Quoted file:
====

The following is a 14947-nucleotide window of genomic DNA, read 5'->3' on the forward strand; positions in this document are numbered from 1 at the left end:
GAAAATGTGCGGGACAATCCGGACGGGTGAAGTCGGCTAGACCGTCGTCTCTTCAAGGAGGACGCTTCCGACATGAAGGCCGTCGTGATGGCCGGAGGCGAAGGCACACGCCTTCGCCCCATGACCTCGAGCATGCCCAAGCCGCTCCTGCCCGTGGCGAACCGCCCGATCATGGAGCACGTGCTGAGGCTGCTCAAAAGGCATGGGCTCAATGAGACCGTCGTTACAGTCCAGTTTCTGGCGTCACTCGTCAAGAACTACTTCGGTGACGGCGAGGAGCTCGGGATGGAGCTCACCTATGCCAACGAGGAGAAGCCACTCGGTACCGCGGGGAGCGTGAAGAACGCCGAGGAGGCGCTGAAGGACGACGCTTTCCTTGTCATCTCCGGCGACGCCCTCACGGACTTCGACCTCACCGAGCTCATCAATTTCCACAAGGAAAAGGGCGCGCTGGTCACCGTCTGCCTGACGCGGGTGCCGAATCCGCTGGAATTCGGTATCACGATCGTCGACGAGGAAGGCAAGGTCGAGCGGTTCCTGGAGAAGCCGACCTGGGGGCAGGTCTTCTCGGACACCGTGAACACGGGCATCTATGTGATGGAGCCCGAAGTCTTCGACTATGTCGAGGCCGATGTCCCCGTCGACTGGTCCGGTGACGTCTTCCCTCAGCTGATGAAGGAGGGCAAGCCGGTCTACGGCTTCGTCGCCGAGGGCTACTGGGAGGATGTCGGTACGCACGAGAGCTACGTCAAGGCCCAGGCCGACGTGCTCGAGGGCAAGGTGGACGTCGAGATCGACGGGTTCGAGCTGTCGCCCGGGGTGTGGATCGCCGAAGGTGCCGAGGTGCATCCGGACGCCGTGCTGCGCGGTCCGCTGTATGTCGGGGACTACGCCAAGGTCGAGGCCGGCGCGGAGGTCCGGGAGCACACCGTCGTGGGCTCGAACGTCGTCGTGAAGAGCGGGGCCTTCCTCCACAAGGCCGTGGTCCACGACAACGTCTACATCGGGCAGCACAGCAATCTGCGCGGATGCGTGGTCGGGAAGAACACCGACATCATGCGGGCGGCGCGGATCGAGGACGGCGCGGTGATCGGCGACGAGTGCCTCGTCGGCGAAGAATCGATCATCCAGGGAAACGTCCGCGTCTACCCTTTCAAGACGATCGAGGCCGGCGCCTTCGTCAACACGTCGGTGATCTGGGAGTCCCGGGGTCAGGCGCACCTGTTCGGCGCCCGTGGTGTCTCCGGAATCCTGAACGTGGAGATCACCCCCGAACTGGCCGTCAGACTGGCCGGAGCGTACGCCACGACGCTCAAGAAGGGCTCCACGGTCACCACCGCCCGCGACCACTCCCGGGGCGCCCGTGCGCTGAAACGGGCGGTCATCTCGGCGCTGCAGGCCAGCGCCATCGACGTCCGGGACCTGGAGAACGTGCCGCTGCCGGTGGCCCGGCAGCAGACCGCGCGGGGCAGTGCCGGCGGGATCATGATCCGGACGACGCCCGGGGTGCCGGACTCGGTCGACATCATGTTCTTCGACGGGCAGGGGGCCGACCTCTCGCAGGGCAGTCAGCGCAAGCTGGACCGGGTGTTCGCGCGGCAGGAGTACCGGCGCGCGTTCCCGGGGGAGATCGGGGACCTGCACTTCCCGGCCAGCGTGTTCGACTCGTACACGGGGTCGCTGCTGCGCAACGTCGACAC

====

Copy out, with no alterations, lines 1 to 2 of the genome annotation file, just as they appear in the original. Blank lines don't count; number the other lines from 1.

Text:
The following is a 14947-nucleotide window of genomic DNA, read 5'->3' on the forward strand; positions in this document are numbered from 1 at the left end:
GAAAATGTGCGGGACAATCCGGACGGGTGAAGTCGGCTAGACCGTCGTCTCTTCAAGGAGGACGCTTCCGACATGAAGGCCGTCGTGATGGCCGGAGGCGAAGGCACACGCCTTCGCCCCATGACCTCGAGCATGCCCAAGCCGCTCCTGCCCGTGGCGAACCGCCCGATCATGGAGCACGTGCTGAGGCTGCTCAAAAGGCATGGGCTCAATGAGACCGTCGTTACAGTCCAGTTTCTGGCGTCACTCGTCAAGAACTACTTCGGTGACGGCGAGGAGCTCGGGATGGAGCTCACCTATGCCAACGAGGAGAAGCCACTCGGTACCGCGGGGAGCGTGAAGAACGCCGAGGAGGCGCTGAAGGACGACGCTTTCCTTGTCATCTCCGGCGACGCCCTCACGGACTTCGACCTCACCGAGCTCATCAATTTCCACAAGGAAAAGGGCGCGCTGGTCACCGTCTGCCTGACGCGGGTGCCGAATCCGCTGGAATTCGGTATCACGATCGTCGACGAGGAAGGCAAGGTCGAGCGGTTCCTGGAGAAGCCGACCTGGGGGCAGGTCTTCTCGGACACCGTGAACACGGGCATCTATGTGATGGAGCCCGAAGTCTTCGACTATGTCGAGGCCGATGTCCCCGTCGACTGGTCCGGTGACGTCTTCCCTCAGCTGATGAAGGAGGGCAAGCCGGTCTACGGCTTCGTCGCCGAGGGCTACTGGGAGGATGTCGGTACGCACGAGAGCTACGTCAAGGCCCAGGCCGACGTGCTCGAGGGCAAGGTGGACGTCGAGATCGACGGGTTCGAGCTGTCGCCCGGGGTGTGGATCGCCGAAGGTGCCGAGGTGCATCCGGACGCCGTGCTGCGCGGTCCGCTGTATGTCGGGGACTACGCCAAGGTCGAGGCCGGCGCGGAGGTCCGGGAGCACACCGTCGTGGGCTCGAACGTCGTCGTGAAGAGCGGGGCCTTCCTCCACAAGGCCGTGGTCCACGACAACGTCTACATCGGGCAGCACAGCAATCTGCGCGGATGCGTGGTCGGGAAGAACACCGACATCATGCGGGCGGCGCGGATCGAGGACGGCGCGGTGATCGGCGACGAGTGCCTCGTCGGCGAAGAATCGATCATCCAGGGAAACGTCCGCGTCTACCCTTTCAAGACGATCGAGGCCGGCGCCTTCGTCAACACGTCGGTGATCTGGGAGTCCCGGGGTCAGGCGCACCTGTTCGGCGCCCGTGGTGTCTCCGGAATCCTGAACGTGGAGATCACCCCCGAACTGGCCGTCAGACTGGCCGGAGCGTACGCCACGACGCTCAAGAAGGGCTCCACGGTCACCACCGCCCGCGACCACTCCCGGGGCGCCCGTGCGCTGAAACGGGCGGTCATCTCGGCGCTGCAGGCCAGCGCCATCGACGTCCGGGACCTGGAGAACGTGCCGCTGCCGGTGGCCCGGCAGCAGACCGCGCGGGGCAGTGCCGGCGGGATCATGATCCGGACGACGCCCGGGGTGCCGGACTCGGTCGACATCATGTTCTTCGACGGGCAGGGGGCCGACCTCTCGCAGGGCAGTCAGCGCAAGCTGGACCGGGTGTTCGCGCGGCAGGAGTACCGGCGCGCGTTCCCGGGGGAGATCGGGGACCTGCACTTCCCGGCCAGCGTGTTCGACTCGTACACGGGGTCGCTGCTGCGCAACGTCGACAC